The Environmental Protection Agency's chief administrator, Scott Pruitt, continues to face pressure related to allegations of misconduct. The most recent developments in the situation came in early July when the federal environmental regulator's top watchdog called for investigations into alleged ethics violations. The request, from Kevin Minoli, the agency's chief ethics officer, made the request in writing to the Office of Government Ethics, The Hill reported. The letter cited a mix of internal reports from EPA staff about Pruitt's actions and stories from the media that brought light to other issues.
"Scott Pruitt continues to face pressure related to allegations of misconduct."
Among other issues, Minoli cited the rental agreement between the EPA's top official and the spouse of a lobbyist for a condo in the Washington, D.C. area. Although Minoli had originally given the rental his approval, other information has changed his position on the issue. The discovery that Pruitt paid significantly less than the established market rate for a such a property in the nation's capital was part of the reversal. The New York Times pointed out Pruitt rented the condo from the wife of J. Steven Hart as Hart actively lobbied the EPA chief.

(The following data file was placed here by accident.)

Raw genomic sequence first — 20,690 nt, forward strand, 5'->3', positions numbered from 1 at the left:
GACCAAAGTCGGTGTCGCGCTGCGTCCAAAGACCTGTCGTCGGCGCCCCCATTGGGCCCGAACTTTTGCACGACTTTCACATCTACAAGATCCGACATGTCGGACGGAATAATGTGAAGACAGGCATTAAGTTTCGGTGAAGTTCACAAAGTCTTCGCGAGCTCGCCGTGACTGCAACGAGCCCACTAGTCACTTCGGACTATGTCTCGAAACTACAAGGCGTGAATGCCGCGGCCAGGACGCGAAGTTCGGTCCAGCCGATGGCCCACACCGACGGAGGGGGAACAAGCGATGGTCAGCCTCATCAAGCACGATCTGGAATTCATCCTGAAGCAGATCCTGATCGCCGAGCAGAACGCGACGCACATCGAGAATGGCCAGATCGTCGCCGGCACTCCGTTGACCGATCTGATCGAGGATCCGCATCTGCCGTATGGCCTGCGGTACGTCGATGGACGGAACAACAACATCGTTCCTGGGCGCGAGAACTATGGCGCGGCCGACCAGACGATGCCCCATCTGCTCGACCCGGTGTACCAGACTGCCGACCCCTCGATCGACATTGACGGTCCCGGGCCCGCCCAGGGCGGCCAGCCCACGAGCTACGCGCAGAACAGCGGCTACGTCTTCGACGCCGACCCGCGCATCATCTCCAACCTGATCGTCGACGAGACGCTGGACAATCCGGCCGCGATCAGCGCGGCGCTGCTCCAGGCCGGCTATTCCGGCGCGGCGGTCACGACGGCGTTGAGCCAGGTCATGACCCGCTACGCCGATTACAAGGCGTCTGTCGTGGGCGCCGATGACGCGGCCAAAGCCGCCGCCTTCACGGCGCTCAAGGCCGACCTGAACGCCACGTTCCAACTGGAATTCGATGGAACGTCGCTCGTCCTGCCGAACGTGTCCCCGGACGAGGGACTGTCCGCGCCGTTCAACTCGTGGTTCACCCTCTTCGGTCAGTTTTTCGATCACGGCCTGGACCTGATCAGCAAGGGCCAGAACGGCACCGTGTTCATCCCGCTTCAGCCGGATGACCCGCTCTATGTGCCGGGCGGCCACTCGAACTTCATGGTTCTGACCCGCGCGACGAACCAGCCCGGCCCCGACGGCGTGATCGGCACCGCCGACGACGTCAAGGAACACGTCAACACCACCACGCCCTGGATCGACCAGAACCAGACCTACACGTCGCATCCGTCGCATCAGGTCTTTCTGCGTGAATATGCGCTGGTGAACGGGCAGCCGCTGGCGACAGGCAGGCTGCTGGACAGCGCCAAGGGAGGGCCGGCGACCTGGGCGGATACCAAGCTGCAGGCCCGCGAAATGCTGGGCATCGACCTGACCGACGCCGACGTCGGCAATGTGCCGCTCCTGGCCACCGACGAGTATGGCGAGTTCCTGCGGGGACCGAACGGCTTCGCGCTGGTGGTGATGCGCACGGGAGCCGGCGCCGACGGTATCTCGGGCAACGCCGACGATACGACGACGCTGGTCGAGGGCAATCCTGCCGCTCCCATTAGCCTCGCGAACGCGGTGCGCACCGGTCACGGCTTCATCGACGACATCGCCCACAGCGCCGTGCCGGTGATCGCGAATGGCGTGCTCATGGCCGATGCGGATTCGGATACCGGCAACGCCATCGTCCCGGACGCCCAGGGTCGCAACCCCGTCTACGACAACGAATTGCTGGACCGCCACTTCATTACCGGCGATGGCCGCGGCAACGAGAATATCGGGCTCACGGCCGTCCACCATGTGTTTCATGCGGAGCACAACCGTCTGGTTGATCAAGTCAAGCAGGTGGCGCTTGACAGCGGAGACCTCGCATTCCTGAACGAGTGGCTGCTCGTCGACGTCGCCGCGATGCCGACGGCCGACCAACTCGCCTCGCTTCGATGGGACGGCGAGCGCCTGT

"Consistent with my obligations under Office of Government Ethics regulations, I have referred a number of those matters to EPA's Inspector General and have provided 'ready and active assistance' to the Inspector General and his office," Minoli's letter, which the Times obtained through a Freedom of Information Act request, said. "To the best of my knowledge, all of the matters that I have referred are either under consideration for acceptance or under active investigation."
The Times also noted that the letter didn't mention the specifics of the incidents or issues that Minoli believes require further investigation.
These issues are a major source of headlines and could eventually lead to serious action against Pruitt, although there's no clear-cut indication of any immediate decisions. In the meantime, the EPA remains under a dark cloud of sorts that doesn't help its staff members go about their daily duties or address any pertinent regulatory issues. The agency has faced increased scrutiny as a whole since Pruitt took its top position, and it appears those issues won't be resolved anytime soon.